2. I gained a lot of weight after having a baby and living a life of stress for two years. Most women aim to lose all their baby weight right after pregnancy. Well, a month after having George, Dad got sick, and for the next year I was back and forth to KC as well as trying to be a new mom, and of course eating my emotions. Not the best weight management conditions. So to take control of this I started seeing a wellness coach and nutritionist. So far so good—after drinking more water and eating more veggies I’m more than 5 pounds lighter and closer to my goal of being healthier. It is so nice to have a few people encouraging me to take these small steps to feeling better about myself.

3. I can’t keep my house clean. This has been a life long issue, just ask my former roommates. But when I’m already stressed and I live in a messy place, it makes it hard to ever feel relaxed and happy. The idea of keeping every room in my house spotless is daunting. So, I started small and I just aim to have the kitchen clean each night. Dishes done and counters wiped. That’s it. And that’s really all I’ve been able to do, but it is a tiny success. I’ll take it.

Those are a few of the many things I want to take control of, but my wellness coach says three goals is just enough to start. So there I start on my quest to take control.

What are some things you can take control of today?

P.S. Here are a few books I’ve been reading lately: The Blue Zones:9 Lessons for Living Longer and Thirsting for Prayer

And here is a website for setting your personal goals for this year The Best Year Yet

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meltdown

So George isn’t the only one who is perfecting the public meltdown.

I’ve been working with my eye doctor for over six weeks to figure out the right contact prescription and brand. I’ve been going in almost once a week and after many tweaks and tries this week’s visit wasn’t any better.

As I sat down at the table after putting in my second trial pair for the day, I told her that it still wasn’t right. Then I started crying uncontrollably. Yes, there were sobs.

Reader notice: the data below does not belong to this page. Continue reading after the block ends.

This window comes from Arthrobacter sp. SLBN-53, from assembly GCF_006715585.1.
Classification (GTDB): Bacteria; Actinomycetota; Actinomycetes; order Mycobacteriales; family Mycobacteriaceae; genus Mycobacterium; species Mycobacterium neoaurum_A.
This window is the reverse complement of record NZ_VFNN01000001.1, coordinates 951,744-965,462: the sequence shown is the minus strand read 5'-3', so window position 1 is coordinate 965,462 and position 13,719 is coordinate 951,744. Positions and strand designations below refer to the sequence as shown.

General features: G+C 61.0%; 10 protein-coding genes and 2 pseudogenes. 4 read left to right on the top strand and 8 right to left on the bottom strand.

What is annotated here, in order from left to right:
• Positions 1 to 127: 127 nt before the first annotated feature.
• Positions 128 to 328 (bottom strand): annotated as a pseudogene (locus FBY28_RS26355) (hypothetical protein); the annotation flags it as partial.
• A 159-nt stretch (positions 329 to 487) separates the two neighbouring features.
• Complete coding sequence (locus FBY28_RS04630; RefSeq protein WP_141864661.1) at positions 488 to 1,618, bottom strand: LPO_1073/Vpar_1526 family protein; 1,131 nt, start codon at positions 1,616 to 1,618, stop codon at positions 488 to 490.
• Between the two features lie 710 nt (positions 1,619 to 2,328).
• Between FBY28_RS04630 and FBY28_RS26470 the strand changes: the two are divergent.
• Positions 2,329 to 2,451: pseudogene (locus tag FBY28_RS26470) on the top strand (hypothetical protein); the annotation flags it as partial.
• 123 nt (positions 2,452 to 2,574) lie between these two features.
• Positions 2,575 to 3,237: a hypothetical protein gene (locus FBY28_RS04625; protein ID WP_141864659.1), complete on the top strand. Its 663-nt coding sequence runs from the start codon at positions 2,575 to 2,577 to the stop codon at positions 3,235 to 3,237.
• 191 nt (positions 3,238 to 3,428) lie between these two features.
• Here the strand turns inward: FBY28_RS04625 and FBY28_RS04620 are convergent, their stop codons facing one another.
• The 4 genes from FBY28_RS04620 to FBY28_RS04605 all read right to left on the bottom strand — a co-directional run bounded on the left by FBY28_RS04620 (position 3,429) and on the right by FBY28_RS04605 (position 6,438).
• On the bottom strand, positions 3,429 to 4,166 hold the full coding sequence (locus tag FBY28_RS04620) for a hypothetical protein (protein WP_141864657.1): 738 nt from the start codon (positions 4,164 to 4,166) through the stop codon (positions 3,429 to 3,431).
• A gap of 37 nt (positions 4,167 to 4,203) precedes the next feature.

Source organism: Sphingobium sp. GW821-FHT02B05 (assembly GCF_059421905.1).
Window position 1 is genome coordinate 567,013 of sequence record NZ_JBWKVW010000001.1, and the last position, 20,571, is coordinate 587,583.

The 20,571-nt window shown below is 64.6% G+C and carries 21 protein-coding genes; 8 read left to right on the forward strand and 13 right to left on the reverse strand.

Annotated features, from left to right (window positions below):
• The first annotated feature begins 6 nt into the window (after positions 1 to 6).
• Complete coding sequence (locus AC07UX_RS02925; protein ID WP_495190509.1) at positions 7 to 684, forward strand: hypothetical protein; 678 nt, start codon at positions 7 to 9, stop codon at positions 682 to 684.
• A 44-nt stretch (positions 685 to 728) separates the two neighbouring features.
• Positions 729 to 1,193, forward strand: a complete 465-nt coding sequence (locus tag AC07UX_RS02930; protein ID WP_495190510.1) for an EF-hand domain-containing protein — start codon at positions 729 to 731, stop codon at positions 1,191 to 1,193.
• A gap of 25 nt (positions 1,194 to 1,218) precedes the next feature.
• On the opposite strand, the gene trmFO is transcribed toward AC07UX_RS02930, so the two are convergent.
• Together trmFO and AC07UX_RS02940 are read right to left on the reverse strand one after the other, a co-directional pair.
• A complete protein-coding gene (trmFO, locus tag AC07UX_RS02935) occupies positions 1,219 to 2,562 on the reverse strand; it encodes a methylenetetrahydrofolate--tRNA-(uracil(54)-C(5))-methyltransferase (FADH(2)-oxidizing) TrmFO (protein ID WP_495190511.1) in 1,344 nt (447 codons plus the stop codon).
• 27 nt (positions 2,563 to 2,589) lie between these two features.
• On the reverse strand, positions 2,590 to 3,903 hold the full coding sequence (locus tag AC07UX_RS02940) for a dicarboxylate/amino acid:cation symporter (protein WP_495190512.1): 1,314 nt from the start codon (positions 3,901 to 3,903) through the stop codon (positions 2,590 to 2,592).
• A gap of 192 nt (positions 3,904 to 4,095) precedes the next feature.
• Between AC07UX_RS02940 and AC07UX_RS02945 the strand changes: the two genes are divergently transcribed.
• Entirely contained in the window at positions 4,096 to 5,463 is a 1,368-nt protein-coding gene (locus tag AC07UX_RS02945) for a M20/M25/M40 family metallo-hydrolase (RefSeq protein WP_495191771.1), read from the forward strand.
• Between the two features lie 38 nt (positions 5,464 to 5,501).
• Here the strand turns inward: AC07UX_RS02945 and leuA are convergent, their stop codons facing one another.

In between wiping the tears away and taking breaths I managed to explain that my dad had recently passed away and I was having a very hard time making any sort of decision. She stayed very composed, although at one point she did say I was going to make her cry. But in her doctor voice she asked if I had been crying a lot recently, and in my head I was saying “DUH” but to her I said, yes, about every day.

She then explained the science behind our tears and the tear film, which she said might be a little dry because of all the crying, which could affect how contacts felt on my eyes. That explains why nothing I tried felt right.

I calmed down a little, and we came up with a plan that would allow me to try two different prescriptions at home and then I could just call in when I’ve decided which ones I like. No more coming back. No more stress.

I left with a splotchy face, bloodshot eyes, accompanied with a slight smile. I was really embarrassed by my public emotional breakdown, but glad that I felt I was being heard and taken care of. I never thought Dad’s passing would affect picking out contacts.

But it affects everything.

Thankfully my doctor handled it with compassion and understanding. That’s all I ask for these days, since I feel like a hot mess ball of crazy.

So the next time you have a meltdown in public, remember you’re not the only one! 😉